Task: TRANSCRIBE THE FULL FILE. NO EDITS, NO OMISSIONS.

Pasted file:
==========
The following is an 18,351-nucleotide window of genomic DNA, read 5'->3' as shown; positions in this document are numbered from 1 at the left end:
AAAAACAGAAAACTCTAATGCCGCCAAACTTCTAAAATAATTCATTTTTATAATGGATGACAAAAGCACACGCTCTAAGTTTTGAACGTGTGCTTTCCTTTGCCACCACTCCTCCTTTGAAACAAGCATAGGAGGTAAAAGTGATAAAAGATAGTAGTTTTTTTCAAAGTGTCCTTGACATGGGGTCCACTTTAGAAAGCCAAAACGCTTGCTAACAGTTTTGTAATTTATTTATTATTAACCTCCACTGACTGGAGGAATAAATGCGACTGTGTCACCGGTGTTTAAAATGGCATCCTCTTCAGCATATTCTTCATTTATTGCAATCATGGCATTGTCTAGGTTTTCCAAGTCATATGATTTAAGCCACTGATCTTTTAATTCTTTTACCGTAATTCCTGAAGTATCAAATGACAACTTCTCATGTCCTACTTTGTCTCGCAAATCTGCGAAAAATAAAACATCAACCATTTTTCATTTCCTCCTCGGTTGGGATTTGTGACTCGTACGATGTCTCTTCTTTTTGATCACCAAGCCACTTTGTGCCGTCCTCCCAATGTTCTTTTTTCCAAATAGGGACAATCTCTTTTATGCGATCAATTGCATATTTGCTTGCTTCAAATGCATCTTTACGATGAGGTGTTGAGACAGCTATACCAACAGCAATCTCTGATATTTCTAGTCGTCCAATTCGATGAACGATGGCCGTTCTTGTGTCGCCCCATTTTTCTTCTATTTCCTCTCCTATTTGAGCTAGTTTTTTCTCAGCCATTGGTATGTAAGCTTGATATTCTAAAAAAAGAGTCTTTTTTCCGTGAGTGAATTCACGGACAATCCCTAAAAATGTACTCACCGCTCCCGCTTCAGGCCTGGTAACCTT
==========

The following is an 18,351-nucleotide window of genomic DNA, read 5'->3' as shown; positions in this document are numbered from 1 at the left end:
AAAAACAGAAAACTCTAATGCCGCCAAACTTCTAAAATAATTCATTTTTATAATGGATGACAAAAGCACACGCTCTAAGTTTTGAACGTGTGCTTTCCTTTGCCACCACTCCTCCTTTGAAACAAGCATAGGAGGTAAAAGTGATAAAAGATAGTAGTTTTTTTCAAAGTGTCCTTGACATGGGGTCCACTTTAGAAAGCCAAAACGCTTGCTAACAGTTTTGTAATTTATTTATTATTAACCTCCACTGACTGGAGGAATAAATGCGACTGTGTCACCGGTGTTTAAAATGGCATCCTCTTCAGCATATTCTTCATTTATTGCAATCATGGCATTGTCTAGGTTTTCCAAGTCATATGATTTAAGCCACTGATCTTTTAATTCTTTTACCGTAATTCCTGAAGTATCAAATGACAACTTCTCATGTCCTACTTTGTCTCGCAAATCTGCGAAAAATAAAACATCAACCATTTTTCATTTCCTCCTCGGTTGGGATTTGTGACTCGTACGATGTCTCTTCTTTTTGATCACCAAGCCACTTTGTGCCGTCCTCCCAATGTTCTTTTTTCCAAATAGGGACAATCTCTTTTATGCGATCAATTGCATATTTGCTTGCTTCAAATGCATCTTTACGATGAGGTGTTGAGACAGCTATACCAACAGCAATCTCTGATATTTCTAGTCGTCCAATTCGATGAACGATGGCCGTTCTTGTGTCGCCCCATTTTTCTTCTATTTCCTCTCCTATTTGAGCTAGTTTTTTCTCAGCCATTGGTATGTAAGCTTGATATTCTAAAAAAAGAGTCTTTTTTCCGTGAGTGAATTCACGGACAATCCCTAAAAATGTACTCACCGCTCCCGCTTCAGGCCTGGTAACCTT